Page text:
The club had paraded only a few years when Louis was killed in 2000. To honor his memory as well as all of the support Ms. Coochie continues to offer the club, Nine Times makes her house a 'stop' on their parade route. In 2004, she was made queen of the parade. She said she wanted to dress in African attire. She looked beautiful.
The following is an excerpt from her interview:
'I moved into Desire in 1957. When I first moved down there, I didn't like it. They didn't really have nothing for young children to do but get in trouble. But I got used to it and over the years they had more things to do like live entertainment and football games.
'What was my address? 3702 Pleasure. Apartment D. When I was raising [my children] up back there in Desire, it was a whole lot better. We could go to bed without locking our doors at night. Sit outside ALLLL night long, drinking ice chests of beer. I would leave my door open and go to Louisa Street to the store. I'd come back home, and it would be just how I left it.
'I raised four girls [and one boy]. I never had no trouble out of none of my children. I was that type of a mama: 'If you wrong, you wrong.' I told them: 'Trouble's easy to get into, but it's hard to get out.' But I also taught them, 'Don't let nobody mess over you. Don't let nobody do what they want to do to ya.'
'I was the type of a mama where if my children went somewhere, I would go bring them where they had to go and pick them up. I had a Maverick. I would have so many children in my car, they used to call [it] an 18-wheeler.
'My children were real close. Louis didn't hide anything from the girls, and they didn't hide nothing from him. That was their onliest brother. They loved him. He knew everything about them. Louis was a person that believed in making peace with you. If y'all is friends, and he see that y'all arguing and fighting, he going tell y'all, 'Y'all friends. Why y'all want to fight one another?' If he had a dollar and you needed 50 cents, he going to give you that 50 cents.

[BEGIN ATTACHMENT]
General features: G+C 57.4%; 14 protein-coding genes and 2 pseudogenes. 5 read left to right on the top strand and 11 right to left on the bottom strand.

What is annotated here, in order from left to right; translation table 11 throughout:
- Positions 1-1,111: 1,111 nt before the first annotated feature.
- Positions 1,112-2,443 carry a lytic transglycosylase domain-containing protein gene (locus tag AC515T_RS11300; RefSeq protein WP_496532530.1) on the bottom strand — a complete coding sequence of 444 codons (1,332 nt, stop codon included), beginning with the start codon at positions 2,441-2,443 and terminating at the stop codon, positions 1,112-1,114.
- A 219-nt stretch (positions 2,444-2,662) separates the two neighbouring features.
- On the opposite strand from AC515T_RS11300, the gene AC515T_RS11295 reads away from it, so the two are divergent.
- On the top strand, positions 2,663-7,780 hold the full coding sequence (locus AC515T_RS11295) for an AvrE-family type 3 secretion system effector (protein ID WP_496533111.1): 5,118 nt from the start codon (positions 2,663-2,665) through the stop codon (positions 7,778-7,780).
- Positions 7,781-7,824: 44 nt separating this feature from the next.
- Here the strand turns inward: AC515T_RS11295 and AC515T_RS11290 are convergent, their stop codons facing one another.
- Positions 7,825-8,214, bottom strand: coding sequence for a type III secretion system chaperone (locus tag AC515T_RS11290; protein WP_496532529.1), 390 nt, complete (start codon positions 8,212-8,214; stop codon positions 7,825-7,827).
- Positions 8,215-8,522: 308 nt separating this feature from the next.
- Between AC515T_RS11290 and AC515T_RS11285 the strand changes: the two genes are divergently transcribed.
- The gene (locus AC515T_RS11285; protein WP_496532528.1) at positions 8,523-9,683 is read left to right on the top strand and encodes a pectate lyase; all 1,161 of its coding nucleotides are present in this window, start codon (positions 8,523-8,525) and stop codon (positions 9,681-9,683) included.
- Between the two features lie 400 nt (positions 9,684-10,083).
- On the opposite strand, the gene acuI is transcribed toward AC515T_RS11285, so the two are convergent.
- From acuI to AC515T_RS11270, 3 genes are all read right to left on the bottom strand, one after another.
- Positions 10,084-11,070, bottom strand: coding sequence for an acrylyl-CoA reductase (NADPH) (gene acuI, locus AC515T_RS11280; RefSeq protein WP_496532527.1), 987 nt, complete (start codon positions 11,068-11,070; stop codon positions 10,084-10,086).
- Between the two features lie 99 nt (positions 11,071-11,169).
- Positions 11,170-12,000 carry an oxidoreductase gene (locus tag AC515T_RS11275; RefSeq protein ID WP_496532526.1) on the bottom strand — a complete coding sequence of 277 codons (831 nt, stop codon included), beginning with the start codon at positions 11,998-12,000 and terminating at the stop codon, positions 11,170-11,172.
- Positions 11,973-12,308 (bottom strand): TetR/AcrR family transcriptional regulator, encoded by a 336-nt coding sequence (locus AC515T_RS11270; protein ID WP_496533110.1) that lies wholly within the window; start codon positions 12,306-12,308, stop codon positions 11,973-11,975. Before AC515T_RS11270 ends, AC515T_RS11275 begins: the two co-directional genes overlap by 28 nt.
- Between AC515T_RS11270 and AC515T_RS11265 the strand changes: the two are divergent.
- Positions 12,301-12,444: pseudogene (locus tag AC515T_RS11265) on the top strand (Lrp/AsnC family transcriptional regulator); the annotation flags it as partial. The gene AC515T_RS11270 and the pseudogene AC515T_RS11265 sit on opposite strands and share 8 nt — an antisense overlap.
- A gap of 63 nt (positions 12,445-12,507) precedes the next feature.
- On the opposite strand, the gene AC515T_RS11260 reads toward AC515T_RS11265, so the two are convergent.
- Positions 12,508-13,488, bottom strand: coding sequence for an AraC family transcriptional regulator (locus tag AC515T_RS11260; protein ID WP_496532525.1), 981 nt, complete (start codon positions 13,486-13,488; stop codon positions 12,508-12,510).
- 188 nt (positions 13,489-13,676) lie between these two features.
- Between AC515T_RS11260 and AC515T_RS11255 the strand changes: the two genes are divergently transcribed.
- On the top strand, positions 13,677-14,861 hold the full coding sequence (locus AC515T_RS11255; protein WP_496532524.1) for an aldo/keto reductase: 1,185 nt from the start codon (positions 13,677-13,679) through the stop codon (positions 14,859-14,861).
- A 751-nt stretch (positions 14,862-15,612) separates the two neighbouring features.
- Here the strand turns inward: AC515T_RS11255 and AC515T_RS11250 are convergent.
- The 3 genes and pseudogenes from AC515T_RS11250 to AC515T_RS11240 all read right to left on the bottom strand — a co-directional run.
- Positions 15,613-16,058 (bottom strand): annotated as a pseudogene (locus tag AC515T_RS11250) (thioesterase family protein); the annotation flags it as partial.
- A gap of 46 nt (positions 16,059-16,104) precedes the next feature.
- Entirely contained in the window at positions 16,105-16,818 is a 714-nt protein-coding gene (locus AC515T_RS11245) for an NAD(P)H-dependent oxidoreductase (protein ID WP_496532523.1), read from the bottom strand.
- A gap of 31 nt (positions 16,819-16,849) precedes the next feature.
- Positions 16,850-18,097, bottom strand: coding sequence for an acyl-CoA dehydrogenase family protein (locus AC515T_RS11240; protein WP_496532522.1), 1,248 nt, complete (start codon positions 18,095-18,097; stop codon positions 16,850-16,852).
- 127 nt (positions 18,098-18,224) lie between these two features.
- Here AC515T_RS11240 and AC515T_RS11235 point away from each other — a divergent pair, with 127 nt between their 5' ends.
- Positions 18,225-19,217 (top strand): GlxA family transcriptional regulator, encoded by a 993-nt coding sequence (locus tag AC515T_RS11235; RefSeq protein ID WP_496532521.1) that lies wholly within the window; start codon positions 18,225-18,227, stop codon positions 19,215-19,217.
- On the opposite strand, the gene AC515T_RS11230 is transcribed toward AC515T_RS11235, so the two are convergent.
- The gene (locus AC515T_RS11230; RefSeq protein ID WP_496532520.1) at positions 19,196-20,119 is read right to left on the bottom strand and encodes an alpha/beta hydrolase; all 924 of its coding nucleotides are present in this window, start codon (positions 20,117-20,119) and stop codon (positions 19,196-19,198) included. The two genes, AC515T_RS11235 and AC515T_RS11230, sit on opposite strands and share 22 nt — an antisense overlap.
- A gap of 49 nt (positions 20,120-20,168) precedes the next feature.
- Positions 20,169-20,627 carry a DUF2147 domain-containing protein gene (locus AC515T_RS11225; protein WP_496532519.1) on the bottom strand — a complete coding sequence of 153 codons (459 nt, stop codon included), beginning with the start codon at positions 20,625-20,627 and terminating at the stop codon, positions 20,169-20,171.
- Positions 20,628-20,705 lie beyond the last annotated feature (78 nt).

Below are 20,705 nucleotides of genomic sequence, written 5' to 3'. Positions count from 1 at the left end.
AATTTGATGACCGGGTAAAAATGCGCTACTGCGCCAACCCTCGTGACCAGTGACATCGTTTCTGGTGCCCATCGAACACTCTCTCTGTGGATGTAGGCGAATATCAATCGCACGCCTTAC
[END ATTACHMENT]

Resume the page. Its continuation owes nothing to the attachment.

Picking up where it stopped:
'I never thought nobody back there would take his life. He went anywhere he wanted to go from one end of New Orleans to the other end, and nothing ever happened to him, you know. But that's the way things worked out. All I know is attempted robbery. And he didn't have money on him.'
HEDE: Ebony Bolding
In her book Before and After North Dorgenois, Ebony Bolding examines life in the Sixth Ward. She talks to her neighbors on North Dorgenois, interviewing newly arrived doctors, members of the church, and a neighbor who has moved back to the neighborhood where her mother grew up.
From 'Twisted Our Words'
It all started in April 2003. Head was shot at the corner of North Miro and Dumaine. People said that Caveman did it, but who knows, you can't always listen to what the people say. People thought that Caveman killed Head because both of them had had a little beef, but the rumor was that they later on forgot about it and forgave each other.
A week later Caveman was shot in the John McDonogh gym. I wasn't there and didn't see it, so I don't know how it happened. I was sitting by the gate at my high school, Clark, during the lunch break, when an undercover cop rolled up and told us to move from by the gate because they just had a shooting at John Mac and someone had been killed. I was hoping that it wasn't anybody that I knew.